Cardiomyopathy

Medical quality assurance by Dr. Albrecht Nonnenmacher, MD at May 26, 2016
StartDiseasesCardiomyopathy

Cardiomyopathy describes diseases of the heart muscle. According to the Centers for Disease Control and Prevention, it may affect approximately 1 out of every 500 adults.

Contents

Definition & Facts

There are three main types of cardiomyopathy: dilated cardiomyopathy, hypertrophic cardiomyopathy, and restrictive cardiomyopathy. The condition essentially makes it difficult for the heart to pump and push blood to the rest of the body, and can oftentimes lead to heart failure. It can be treated, and is treated based on what type of cardiomyopathy the patient has as well as the severity of the condition. This is done through the use of medications, devices that are implanted through surgery, and, in serious cases, heart transplants

Symptoms & Complaints

The early stages of cardiomyopathy often don’t result in any symptoms, but after the condition has been present for a while, symptoms will start to appear. These symptoms include: 

When these symptoms first present themselves, they may appear rather minor, but if time goes on without the condition being treated, the symptoms will get worse and worse. The speed at which they get worse is different for different people. If these symptoms do present themselves, even in a minor form, patients should seek medical care as soon as possible. 

Causes

There are numerous causes and risk factors for cardiomyopathy. In some cases, the cause is clear, while in other cases, it is difficult to pinpoint a definitive cause. Possible causes are cocaine abuse, genetics, chronic high blood pressure, obesity, diabetes, over-consumption of alcohol, infections, tissue disorders, and chronic rapid heart rate.

In addition to dilated cardiomyopathy, hypertrophic cardiomyopathy, and restrictive cardiomyopathy, arrhythmogenic right ventricular dysplasia is another form of the disease. It is rare, resulting from the heart’s right ventricle being closed off by scar tissue, leading to problems with the heart’s rhythm.

Dilated cardiomyopathy is the most common type of the condition, and it is caused by the dilation of the heart’s primary pumping chamber, the left ventricle. When it dilates, it does a poor job of pumping blood out of the heart. Hypertrophic cardiomyopathy occurs when the heart muscle becomes thicker, making it difficult for the left ventricle to adequately pump blood. Restrictive cardiomyopathy results from the heart becoming rigid and not being able to properly expand and fill with blood.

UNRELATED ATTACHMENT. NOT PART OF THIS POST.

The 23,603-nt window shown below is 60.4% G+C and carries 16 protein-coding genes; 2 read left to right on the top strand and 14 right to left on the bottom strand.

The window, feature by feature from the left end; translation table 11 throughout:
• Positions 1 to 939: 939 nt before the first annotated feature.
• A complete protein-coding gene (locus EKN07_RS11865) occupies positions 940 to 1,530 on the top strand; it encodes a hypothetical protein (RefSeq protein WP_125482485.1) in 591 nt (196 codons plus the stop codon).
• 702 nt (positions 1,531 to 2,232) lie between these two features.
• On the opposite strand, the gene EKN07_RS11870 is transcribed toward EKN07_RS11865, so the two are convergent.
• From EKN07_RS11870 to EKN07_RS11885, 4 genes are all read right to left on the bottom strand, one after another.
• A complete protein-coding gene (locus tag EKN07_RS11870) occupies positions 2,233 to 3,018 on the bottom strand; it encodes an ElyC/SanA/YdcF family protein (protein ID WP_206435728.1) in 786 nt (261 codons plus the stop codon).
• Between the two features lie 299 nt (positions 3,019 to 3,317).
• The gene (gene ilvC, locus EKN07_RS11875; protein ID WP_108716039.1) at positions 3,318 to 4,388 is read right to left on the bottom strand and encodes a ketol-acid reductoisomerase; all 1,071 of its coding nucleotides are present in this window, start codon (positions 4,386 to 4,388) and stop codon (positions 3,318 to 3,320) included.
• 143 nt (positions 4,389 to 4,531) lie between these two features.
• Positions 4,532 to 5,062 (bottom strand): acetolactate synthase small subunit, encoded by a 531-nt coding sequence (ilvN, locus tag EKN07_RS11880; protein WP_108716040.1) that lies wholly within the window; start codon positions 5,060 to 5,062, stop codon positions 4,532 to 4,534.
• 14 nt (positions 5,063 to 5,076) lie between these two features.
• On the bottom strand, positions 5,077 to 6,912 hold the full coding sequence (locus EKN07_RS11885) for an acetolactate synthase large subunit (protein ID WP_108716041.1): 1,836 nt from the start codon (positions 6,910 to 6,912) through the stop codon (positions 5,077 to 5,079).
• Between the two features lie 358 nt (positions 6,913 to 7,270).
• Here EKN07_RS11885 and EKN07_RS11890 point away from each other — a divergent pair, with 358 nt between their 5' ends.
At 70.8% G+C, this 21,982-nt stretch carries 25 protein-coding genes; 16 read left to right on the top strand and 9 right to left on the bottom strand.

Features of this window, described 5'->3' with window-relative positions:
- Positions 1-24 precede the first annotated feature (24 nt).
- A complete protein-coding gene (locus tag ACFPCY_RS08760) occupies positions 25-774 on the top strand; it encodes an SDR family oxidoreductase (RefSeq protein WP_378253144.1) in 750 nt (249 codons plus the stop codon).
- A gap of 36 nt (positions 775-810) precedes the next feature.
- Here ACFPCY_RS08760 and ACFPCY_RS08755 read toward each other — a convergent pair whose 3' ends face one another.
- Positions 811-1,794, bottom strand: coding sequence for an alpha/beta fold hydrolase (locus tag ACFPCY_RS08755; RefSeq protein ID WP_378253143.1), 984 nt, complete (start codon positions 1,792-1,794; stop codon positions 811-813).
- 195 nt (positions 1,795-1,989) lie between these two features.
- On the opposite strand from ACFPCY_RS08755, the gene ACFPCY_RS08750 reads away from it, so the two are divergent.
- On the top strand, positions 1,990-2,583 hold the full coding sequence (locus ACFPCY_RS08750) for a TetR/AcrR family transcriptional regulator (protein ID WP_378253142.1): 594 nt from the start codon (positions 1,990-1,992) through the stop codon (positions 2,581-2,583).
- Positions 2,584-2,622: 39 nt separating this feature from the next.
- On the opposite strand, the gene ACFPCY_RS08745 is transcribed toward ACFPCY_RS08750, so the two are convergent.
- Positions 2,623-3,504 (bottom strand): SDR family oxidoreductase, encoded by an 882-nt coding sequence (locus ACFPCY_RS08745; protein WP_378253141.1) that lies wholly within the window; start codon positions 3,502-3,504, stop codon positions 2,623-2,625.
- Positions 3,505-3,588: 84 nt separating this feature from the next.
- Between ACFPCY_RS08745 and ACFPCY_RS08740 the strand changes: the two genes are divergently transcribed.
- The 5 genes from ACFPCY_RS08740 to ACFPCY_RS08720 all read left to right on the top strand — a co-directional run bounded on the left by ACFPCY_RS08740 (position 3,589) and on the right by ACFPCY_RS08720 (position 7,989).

Diagnosis & Tests

When being diagnosed for cardiomyopathy, doctors will ask the patient his or her medical history as well as his or her family’s medical history. A physical examination will also be performed. If the doctor believes that cardiomyopathy might be present, he or she will order a number of tests. An X-ray may be performed to see whether the heart has become enlarged.

Another test that may be used is an echocardiogram, in which the doctor will look at the patient’s heart as it beats. This will allow the doctor to check the valves of the heart and help determine whether the condition is present. An electrocardiogram may be performed to determine whether or not the heart is beating irregularly. In some cases, a treadmill cardiac stress test will be used to determine how the heart beats during physical activity.

MRIs and CT scans may also be used to assess heart size and function. Blood tests will also likely be run in order to determine whether the patient’s BNP levels have risen. BNP is a protein in the heart, and if it’s at a high level, it may suggest that the heart is under stress. Genetic testing can also be requested by the patient if he or she believes genetics might be the cause.

Treatment & Therapy

When cardiomyopathy is being treated, the main goal is to prevent the condition from worsening. This is done in different ways depending on what type of cardiomyopathy the patient has.

Dilated cardiomyopathy can be treated with medications and surgically implanted devices. Medications can help prevent further complications of the heart by improving the heart's pumping ability, slowing down heart rate, and keeping blood clots from forming. A surgically implanted device may be administered to regulate heart rhythm. An implantable cardioverter-defibrillator (ICD), in particular, may be inserted to monitor heartbeat and provide electric shock when needed.

For hypertrophic cardiomyopathy, medications and ICDs may also be used. In addition, septal myectomy may be performed to remove part of the heart that's restricting blood flow, and septal ablation may be performed to decimate part of the thickened heart, allowing for better blood flow. This is done by injecting alcohol into the arteries through a catheter.

Restrictive cardiomyopathy is treated by the patient watching his or her salt and water intake. By doing this and monitoring his or her weight, the patient may be able to reduce the risk of complications from the disorder.

In the case of arrhythmogenic right ventricular dysplasia, doctors may administer medications, an ICD, or radiofrequency ablation. Radiofrequency ablation is a procedure in which catheters are put into the patient's blood vessels, leading to the heart, where the catheter transmits electrodes that ultimately damage the part of the heart that's blocking blood flow. If none of these procedures prove worthwhile, patients may become a candidate for a heart transplant. 

Prevention & Prophylaxis

In those cases where cardiomyopathy is caused by genetics, it can't be prevented. However, other cases have preventable causes such as those that arise from high blood pressure, obesity, alcoholism, and drug use. People can reduce their risk of having cardiomyopathy by eating healthy, adhering to an exercise routine, avoiding drugs, and getting adequate amounts of sleep.